This time last year Birmingham 2022 was on the horizon, the excitement was well and truly building for the Commonwealth to come together after years apart due to the pandemic. Fast forward to today and I am so proud of what was achieved during these Games. Selling 1.5 million tickets, the Birmingham 2022 Commonwealth Games was the most well-attended Games ever staged in the UK. 

From the iconic ‘Raging Bull’ to the legendary Ozzy Osborne, it was simply spectacular. The largest ever sports programme saw 4,822 athletes from our 72 countries compete, with an incredible 43 of these winning medals, including the first ever for Niue. Over 11 vibrant days, four World Records and 96 Commonwealth Records were set.

Importantly, the Games was also a catalyst for positive change thanks to several landmark firsts. Starting with the introduction of Women’s Cricket T20, Basketball 3x3 and Wheelchair Basketball 3x3. It was a joy to witness the buzz of activity and excitement which surrounded these sports throughout the Games. 

May I add, with our commitment to a fully integrated sports programme, we witnessed 350 para-athletes compete across 44 medal events, the greatest number at a Commonwealth Games. A personal highlight was seeing GAPS athlete Goodness Nwachukwu from Nigeria set not one, but two World Records in the F42 Discus event. 

Last but by no means least, for the first time in any major multi-sport event, more medals were awarded to women than men. This increase saw a 4% rise in the number of female athletes compared to those at the Gold Coast. 

In a new venture for Commonwealth Sport, a fresh digital approach was introduced to the Games to ensure a more engaging and accessible service for our stakeholders and fans. With 9.7 million users recorded on the Commonwealth Games website and app, as well as 154 million impressions across social media, it is amazing that anyone interested in the Games and the wider Movement can now be part of it wherever they are. 

In February 2022 our Athlete’s Advisory Commission unveiled their Athlete Advocacy guiding principles, as a result, Birmingham 2022 will be known forever as ‘The Games for Everyone’, providing a safe space for athletes and teams to share their beliefs freely.

The Games have left a legacy that will ensure Birmingham 2022 will be remembered for many years to come, including state-of-the-art legacy facilities at the Alexander Stadium and Sandwell Aquatics Centre. The Games created 40,000 jobs and volunteering opportunities, unlocking £38 million of investment to support more people becoming physically active. A further £21 million of government investment cemented the profile of the city and region as a sporting hub, highlighted by Birmingham’s selection as host city for the European Athletics Championships in 2026. 

Goodness Nwachukwu, F42 Discus Throw, Nigeria.

Photography Getty Images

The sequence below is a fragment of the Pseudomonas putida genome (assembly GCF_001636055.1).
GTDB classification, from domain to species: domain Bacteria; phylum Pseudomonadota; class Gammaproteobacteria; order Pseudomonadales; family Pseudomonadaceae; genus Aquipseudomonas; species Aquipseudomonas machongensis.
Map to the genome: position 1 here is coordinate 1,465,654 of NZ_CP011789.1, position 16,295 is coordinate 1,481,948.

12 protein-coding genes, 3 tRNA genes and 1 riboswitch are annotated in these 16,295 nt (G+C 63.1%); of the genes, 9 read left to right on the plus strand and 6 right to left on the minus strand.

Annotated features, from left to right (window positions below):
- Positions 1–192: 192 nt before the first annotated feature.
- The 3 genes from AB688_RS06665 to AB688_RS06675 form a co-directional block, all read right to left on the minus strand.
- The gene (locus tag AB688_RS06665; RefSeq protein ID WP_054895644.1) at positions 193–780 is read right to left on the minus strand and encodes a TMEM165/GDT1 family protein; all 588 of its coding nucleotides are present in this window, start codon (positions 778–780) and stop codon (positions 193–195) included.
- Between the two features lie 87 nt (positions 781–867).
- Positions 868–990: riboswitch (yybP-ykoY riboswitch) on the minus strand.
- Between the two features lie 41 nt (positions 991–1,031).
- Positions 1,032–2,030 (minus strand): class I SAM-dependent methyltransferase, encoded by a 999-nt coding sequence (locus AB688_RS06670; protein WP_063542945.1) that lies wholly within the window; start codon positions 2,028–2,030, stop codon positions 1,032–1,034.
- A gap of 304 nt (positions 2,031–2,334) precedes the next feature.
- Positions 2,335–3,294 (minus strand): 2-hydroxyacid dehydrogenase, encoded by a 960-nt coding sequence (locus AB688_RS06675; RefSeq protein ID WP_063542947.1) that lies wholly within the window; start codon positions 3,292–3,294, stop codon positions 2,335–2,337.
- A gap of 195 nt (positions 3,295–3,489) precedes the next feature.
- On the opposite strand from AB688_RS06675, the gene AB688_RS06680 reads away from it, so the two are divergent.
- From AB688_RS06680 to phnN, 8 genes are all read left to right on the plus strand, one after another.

2022 brought so many positives, including celebrating our Patron Her Majesty The Queen’s Platinum Jubilee. However, it is tinged with great sadness following her death in September. As I reflect in awe and admiration on her unwavering service to the Commonwealth, I will always look back fondly on the many exchanges we shared across the years. 

President Dame Louise Martin with David Dixon Award recipient Feng Tianwei of Singapore.

Photography Getty Images

Turning to 2023, there is much to look forward to, as it promises to be another busy and thrilling year.  

Our sights are firmly set on the return of the Commonwealth Youth Games in August. Trinidad and Tobago will welcome 1,500 young athletes and team officials to their shores following the postponement of the Games in 2021. The Organising Committee is working hard to deliver the best Youth Games yet, with seven sports on the programme: Aquatics, Athletics, Cycling, Netball, Rugby Sevens, Triathlon and Beach Volleyball.

Following a successful transfer of knowledge between Birmingham 2022 and Victoria 2026 Organising Committees, the 23rd Games is already promising to be an exhilarating edition, with the introduction of Golf and Coastal Rowing to the sports programme, in addition to the return of Shooting. The countdown to Victoria 2026 Commonwealth Games is well underway. What a Games we have ahead of us!

Finally, as this year draws the Transformation 2022 strategy to a close, 2023 sees the start of our new approach. Having consulted widely and collected the perspectives of a range of stakeholders including CGA’s, International Federations and fans, I am really excited to see the strategy unveiled to you all and being brought to life in the coming years. 

2022 has truly been a year for celebration.  A year when we could all be together in person again and had the privilege of seeing our shared values of humanity, equality and destiny in action. With so much excitement in store, I have no doubt that the positivity of 2022 will continue into 2023. 

I would like to thank each and every one of you most sincerely for your help, support and contribution to the successes experienced this year, without which, none of this would have been possible. 

I look forward to seeing you all again at the Regional Meetings.

Happy New Year to you all and enjoy time with your families

See you soon


Dame Louise Martin
Commonwealth Games Federation